News and Features

Whose Issue is It, Anyway? Laude and Her Forced Gender Discourse

 

Coming home the other day, my father greets me with: “You’ll never guess what sexist thing your kuya said.” When I ask, my father relays the common man’s understanding of the recent events happening in Olongapo. In a passing remark over dinner, my kuya states “Now we know what white dudes do when they find out their girls are guys.” This comment was said in light of recent events – the murder of Jennifer Laude. This comment affords us a glimpse into the unintentionally mysogynist and middle-class perception of a complex issue such as gender and gender violence. It encompasses the main issues surrounding the Jennifer Laude case. To clarify, Laude is a transgender Filipina. This means that she was born a man, but her gender identity is that of a woman. The fact that she identifies with women, through acting, dressing and even changing her body to be woman-like, means that she is, for the LGBTQI sensitive, a woman.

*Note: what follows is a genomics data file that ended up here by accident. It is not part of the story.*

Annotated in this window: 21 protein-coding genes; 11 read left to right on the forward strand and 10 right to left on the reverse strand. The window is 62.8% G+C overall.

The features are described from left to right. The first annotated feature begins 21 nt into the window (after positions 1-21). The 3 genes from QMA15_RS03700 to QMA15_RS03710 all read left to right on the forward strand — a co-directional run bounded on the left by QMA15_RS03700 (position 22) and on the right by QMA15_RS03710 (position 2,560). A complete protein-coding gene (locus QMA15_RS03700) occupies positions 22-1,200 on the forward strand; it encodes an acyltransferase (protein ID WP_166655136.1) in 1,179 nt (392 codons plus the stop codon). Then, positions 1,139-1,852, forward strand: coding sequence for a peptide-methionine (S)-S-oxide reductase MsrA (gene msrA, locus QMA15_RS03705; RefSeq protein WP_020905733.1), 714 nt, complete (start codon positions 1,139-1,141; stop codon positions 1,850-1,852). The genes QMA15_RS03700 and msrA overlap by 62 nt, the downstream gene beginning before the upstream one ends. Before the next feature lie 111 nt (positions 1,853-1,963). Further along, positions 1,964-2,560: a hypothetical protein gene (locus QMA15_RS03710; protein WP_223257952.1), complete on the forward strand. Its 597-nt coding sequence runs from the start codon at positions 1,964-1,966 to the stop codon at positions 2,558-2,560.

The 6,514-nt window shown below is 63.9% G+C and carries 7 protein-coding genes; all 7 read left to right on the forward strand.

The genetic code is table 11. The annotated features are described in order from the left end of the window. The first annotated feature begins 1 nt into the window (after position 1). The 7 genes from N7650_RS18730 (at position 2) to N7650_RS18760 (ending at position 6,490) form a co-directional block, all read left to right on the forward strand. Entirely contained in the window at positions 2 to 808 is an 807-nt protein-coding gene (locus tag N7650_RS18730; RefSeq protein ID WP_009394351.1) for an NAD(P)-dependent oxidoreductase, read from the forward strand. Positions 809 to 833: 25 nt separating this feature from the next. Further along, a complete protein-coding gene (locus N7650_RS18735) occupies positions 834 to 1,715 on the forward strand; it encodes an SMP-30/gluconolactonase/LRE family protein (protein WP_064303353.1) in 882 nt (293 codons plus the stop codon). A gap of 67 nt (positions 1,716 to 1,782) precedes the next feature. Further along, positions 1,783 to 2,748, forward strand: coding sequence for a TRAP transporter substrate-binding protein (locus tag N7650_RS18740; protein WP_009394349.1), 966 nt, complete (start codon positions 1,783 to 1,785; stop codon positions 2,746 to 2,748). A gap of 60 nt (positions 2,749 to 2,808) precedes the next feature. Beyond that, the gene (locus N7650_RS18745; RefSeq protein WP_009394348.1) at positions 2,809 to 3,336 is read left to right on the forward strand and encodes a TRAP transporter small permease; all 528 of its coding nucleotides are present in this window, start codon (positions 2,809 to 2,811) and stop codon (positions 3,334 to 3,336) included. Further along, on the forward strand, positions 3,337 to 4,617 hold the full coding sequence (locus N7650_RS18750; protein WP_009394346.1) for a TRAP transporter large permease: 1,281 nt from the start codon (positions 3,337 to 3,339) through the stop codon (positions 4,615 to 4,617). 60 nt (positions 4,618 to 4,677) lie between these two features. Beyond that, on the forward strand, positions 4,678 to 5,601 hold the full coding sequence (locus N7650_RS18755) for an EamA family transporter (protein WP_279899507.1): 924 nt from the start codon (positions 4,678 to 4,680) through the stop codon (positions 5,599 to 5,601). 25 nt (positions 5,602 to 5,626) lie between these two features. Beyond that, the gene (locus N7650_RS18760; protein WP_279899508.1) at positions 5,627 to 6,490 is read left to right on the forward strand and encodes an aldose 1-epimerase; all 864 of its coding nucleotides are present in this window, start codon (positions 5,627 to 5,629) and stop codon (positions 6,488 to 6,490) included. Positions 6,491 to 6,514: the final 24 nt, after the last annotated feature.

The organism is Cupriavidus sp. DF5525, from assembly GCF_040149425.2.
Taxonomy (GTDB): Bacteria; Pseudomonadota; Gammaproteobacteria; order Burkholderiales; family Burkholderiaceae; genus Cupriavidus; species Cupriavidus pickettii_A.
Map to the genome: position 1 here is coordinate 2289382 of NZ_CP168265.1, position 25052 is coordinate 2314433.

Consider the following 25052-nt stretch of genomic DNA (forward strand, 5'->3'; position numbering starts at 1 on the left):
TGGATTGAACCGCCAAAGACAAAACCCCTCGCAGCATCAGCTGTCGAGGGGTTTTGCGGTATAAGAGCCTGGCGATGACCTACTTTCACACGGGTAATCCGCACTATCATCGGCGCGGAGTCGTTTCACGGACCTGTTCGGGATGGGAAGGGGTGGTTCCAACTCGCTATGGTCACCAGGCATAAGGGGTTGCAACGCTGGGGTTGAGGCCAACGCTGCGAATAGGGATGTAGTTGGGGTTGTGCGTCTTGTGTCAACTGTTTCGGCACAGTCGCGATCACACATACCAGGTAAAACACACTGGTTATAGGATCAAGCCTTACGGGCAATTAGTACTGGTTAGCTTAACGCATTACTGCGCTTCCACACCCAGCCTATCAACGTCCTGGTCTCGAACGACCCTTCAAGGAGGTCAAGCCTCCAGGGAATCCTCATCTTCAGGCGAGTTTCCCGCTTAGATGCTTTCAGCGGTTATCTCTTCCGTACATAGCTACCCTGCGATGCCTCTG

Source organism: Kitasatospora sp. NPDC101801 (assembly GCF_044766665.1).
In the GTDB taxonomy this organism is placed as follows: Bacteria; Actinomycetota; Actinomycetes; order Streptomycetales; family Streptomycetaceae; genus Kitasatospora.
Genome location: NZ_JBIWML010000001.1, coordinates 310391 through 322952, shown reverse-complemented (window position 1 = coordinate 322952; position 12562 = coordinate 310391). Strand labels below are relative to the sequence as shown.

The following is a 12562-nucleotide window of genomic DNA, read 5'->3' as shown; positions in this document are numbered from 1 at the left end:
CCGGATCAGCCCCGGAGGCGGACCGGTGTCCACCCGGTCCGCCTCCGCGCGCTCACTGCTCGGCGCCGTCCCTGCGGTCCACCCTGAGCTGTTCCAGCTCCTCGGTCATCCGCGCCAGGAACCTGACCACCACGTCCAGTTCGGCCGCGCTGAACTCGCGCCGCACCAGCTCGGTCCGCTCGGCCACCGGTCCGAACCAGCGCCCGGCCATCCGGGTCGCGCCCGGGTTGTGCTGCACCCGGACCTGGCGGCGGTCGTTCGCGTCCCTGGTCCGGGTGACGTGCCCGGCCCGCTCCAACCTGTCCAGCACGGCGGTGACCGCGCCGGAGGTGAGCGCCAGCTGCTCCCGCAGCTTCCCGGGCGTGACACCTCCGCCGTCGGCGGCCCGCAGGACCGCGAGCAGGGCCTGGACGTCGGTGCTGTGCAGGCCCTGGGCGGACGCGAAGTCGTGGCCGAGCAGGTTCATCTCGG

But then again, if I truly believed that Laude’s gender has nothing to do with her death, I would be lying to myself. Gender is a driving force in our society, that affects not only how we see ourselves, but how we interact with others. When people see Laude, the first thing they will think is ay, bakla iyan (oh, she’s gay).